Briana Fragosa almost jumped out of her bright pink Crocs. The butterfly pin holding back her long hair threatened to take flight as its owner bounced and bounced yelling, “Five minutes! Five minutes!”

Ray Ewing

Briana, six, was waiting for a ribbon-cutting Saturday afternoon that would mean for her not only a moment in the spotlight, but the beginning of a new life. The Fragosas were selected to receive one of three new houses that Habitat for Humanity of Martha’s Vineyard committed to build on Bailey Park Road in West Tisbury. The Fragosa home is the first to be completed.

“I have two favorite days,” said Doug Ruskin, president of Habitat for Humanity of Martha’s Vineyard, as a crowd of family members, friends and volunteers gathered for the reception. “The day the selected family is notified, and the day of the ribbon-cutting.”

Ray Ewing

A selection committee chooses the families that receive housing based on need, willingness to partner with Habitat for Humanity during the building process and the ability to pay an affordable mortgage after the project’s completion. Briana and her parents, Jennifer and Joseph, along with the help of other family members, dedicated 600 hours to building their new home, 100 hours more than the required number. They were helped by 141 Vineyard volunteers who clocked in 2,600 hours.

“I’m so excited to move in,” said Mrs. Fragosa. “My kitchen and living room finally won’t be the same room.” And Briana will have some privacy in her bedroom, another welcomed change to the family’s current living situation. Her room is bright purple, and she got to choose the color. “Well, with a little help from Mama,” she said.

Ray Ewing

The house is recycled. The Martha’s Vineyard Savings Bank took possession of it upon foreclosure and eventually passed it along to Habitat for Humanity. The whole house was lifted off its foundation and hauled in two parts, 2.2 miles from the bank branch in West Tisbury to Bailey Park Road. It was then stripped down to the frame and built back up in a very “green” fashion. The thick and compact insulation in the walls and floors make the house airtight, and special air conditioning-heating units continually filter air. Heating and electric bills end up costing a fraction of the rate most Island homeowners pay. Most of the appliances in the house were donated by private homes or greatly discounted by Island retailers, and many services are also donated, either by Habitat for Humanity volunteers or caring Vineyard businesses.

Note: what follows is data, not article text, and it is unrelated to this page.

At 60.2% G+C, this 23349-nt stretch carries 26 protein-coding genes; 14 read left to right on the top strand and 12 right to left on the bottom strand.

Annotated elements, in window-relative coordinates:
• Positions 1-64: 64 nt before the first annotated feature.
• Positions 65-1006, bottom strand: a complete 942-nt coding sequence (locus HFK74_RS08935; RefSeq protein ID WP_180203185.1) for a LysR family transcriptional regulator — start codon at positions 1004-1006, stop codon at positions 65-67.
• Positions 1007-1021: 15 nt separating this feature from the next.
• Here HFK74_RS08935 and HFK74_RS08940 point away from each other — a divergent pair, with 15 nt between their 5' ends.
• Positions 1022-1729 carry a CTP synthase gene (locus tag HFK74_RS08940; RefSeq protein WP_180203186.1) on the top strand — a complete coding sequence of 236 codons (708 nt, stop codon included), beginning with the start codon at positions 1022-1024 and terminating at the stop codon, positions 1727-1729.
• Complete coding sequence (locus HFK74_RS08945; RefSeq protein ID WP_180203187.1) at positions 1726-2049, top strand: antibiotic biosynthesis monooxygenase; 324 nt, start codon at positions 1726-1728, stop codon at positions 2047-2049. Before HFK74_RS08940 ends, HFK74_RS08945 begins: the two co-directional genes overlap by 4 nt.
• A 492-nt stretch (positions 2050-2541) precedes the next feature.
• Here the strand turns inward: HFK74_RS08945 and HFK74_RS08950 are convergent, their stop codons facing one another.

“We like to recycle peoples’ lives into other peoples’ lives,” said Neil Sullivan, executive director. “It’s amazing what the community does for these projects.” Mr. Sullivan was scrubbing the floor and putting some last-minute touch-ups on the house before the reception. He was wearing one of his many baseball caps over his long hair and a miniature hammer earring. “It’s great to have this opportunity to celebrate an accomplishment,” he said. This is the eighth house that Habitat for Humanity of Martha’s Vineyard has erected and provided for families in need.

Mr. Ruskin also stressed the importance of the Island community when he stood to speak at the ribbon-cutting. “We see this as a community project,” he said. “We cannot do what we do without the support we receive from so many people and local businesses.” Mr. Ruskin read off a list of Islanders to be thanked that included all of the businesses that contribute to Habitat for Humanity’s effort, and names that he said “were not so obvious,” but needed to be recognized.

The Fragosas gave the final thank-you at the informal ceremony. Briana snipped the ribbon that was strung across the front porch steps, and took her father’s hand. After a hearty round of applause, Mr. Fragosa scooped up his daughter and turned to the crowd.

“From the bottom of our hearts, thank you.” But this does not mean goodbye. “And we look forward to future projects.”